widespread in the reports of international consultancies and the agencies that employed
them by the end of this decade (Rich, 1991). It has been looked at in a variety of ways.
No two individuals or agencies understand it similarly. Vietnam Forest policy, for
example, looks at it as turning nature into capital. This is what Escobar, 1995 claimed in
the chapter named “Power and Visibility: Tale of peasants, Women and the
Environment”. The government‟s chosen policy is to establish national parks or protected
areas and then declare them as the best way to conserve nature and natural resources,
punishing anyone collecting forest products.
The government and other powerful agencies have their own particular worldview,
and through the use of language they create a negative image of shifting cultivation in
order to serve their dominating purposes. As Mills, 2003 pointed out from in his chapter
“Discourse” about Foucault view‟s, the distinction between true and false is a power
relation: the ones who are being regarded as “experts” have the right to the truth, whereas
the rest who possess no power are denied this right. In the case at hand, the government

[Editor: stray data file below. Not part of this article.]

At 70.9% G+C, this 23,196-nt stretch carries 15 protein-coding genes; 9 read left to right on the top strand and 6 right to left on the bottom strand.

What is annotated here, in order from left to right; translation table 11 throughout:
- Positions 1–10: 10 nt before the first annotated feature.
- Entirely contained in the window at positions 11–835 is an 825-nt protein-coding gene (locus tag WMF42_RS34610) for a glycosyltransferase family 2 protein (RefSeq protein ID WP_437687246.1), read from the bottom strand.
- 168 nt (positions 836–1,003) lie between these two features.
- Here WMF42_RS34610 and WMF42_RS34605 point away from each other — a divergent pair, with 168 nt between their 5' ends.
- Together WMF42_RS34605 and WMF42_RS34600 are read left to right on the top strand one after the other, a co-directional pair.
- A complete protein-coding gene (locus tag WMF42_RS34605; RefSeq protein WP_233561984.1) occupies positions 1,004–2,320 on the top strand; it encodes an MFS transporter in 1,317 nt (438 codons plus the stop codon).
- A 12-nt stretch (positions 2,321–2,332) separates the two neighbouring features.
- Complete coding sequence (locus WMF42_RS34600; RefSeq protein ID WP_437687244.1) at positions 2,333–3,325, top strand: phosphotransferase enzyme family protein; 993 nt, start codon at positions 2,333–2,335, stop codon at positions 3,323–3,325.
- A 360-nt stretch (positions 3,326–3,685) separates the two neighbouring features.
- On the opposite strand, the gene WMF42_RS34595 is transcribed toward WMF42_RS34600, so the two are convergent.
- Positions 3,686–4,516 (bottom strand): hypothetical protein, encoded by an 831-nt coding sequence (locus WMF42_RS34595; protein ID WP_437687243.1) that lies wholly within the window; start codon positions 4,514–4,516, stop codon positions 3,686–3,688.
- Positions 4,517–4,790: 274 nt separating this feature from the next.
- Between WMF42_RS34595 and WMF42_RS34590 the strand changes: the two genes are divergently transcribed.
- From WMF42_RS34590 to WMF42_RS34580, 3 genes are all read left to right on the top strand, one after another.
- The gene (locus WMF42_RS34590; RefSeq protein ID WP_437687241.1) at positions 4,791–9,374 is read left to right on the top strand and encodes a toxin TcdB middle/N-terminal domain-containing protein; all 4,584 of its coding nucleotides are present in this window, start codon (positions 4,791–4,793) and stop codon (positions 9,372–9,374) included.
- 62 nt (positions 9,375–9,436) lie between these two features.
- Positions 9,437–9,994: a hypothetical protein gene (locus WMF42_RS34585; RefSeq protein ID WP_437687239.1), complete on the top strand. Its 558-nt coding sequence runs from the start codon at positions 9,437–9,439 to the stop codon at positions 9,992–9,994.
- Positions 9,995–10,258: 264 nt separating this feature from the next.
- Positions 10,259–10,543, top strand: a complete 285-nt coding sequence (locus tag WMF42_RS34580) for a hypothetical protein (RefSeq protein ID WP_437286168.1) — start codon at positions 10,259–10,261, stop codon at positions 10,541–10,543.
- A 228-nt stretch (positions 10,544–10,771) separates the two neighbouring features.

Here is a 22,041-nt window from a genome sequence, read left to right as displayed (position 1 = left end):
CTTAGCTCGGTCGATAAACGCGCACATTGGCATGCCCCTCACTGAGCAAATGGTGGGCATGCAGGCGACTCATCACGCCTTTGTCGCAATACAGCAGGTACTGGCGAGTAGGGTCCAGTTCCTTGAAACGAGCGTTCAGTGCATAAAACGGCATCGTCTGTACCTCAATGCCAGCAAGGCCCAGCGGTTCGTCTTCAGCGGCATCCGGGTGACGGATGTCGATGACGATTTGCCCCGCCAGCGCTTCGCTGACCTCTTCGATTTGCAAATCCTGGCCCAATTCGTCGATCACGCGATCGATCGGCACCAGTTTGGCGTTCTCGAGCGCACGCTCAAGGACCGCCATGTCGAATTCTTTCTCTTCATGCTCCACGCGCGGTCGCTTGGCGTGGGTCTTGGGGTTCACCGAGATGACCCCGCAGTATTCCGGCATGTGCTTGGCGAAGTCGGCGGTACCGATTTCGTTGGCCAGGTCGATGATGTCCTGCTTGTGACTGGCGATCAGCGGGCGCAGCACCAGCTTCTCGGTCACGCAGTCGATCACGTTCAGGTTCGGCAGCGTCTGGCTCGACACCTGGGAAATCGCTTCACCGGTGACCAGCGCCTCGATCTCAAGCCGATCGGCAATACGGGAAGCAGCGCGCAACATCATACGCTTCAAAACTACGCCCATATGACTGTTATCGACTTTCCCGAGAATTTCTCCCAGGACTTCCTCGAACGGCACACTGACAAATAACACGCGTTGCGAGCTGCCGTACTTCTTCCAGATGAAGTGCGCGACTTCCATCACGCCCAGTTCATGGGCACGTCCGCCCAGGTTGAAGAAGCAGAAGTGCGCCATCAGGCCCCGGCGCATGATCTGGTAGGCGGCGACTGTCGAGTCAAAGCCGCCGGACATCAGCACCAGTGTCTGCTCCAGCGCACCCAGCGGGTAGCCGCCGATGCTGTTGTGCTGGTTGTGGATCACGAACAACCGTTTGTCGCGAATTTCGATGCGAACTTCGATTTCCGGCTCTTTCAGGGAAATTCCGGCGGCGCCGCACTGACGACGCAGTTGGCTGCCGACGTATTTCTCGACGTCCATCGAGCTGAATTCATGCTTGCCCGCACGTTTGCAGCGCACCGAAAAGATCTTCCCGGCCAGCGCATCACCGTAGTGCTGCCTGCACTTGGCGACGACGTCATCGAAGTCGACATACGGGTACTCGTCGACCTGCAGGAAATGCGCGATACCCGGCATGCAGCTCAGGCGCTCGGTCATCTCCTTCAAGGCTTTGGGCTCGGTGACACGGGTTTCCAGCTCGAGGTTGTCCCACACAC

claims that shifting cultivation causes deforestation, therefore it should be banned; the
local communities who have no power are being disregarded when declaring shifting
cultivation as their traditional culture that has been implemented sustainably for a long
time. As Foucault pointed out, the combination between power and knowledge shapes the
truth. The language chosen by the government influences the thinking of citizens in order
to adopt the government worldview (Mills, 2003).
The Government has the power and therefore entertains only the knowledge and
ideas of its choice. Through the use of language it shapes the thought of citizens to smear
shifting cultivation as a detrimental practice. This is a case of power trumping indigenous
According to Tran Duc Vien (2002), Vietnam Forest Land policy points out five
main targets in which the third and fourth ones are “sedentarize shifting cultivators” and
"prevent shifting cultivation”. This is a policy that looks at shifting cultivation as a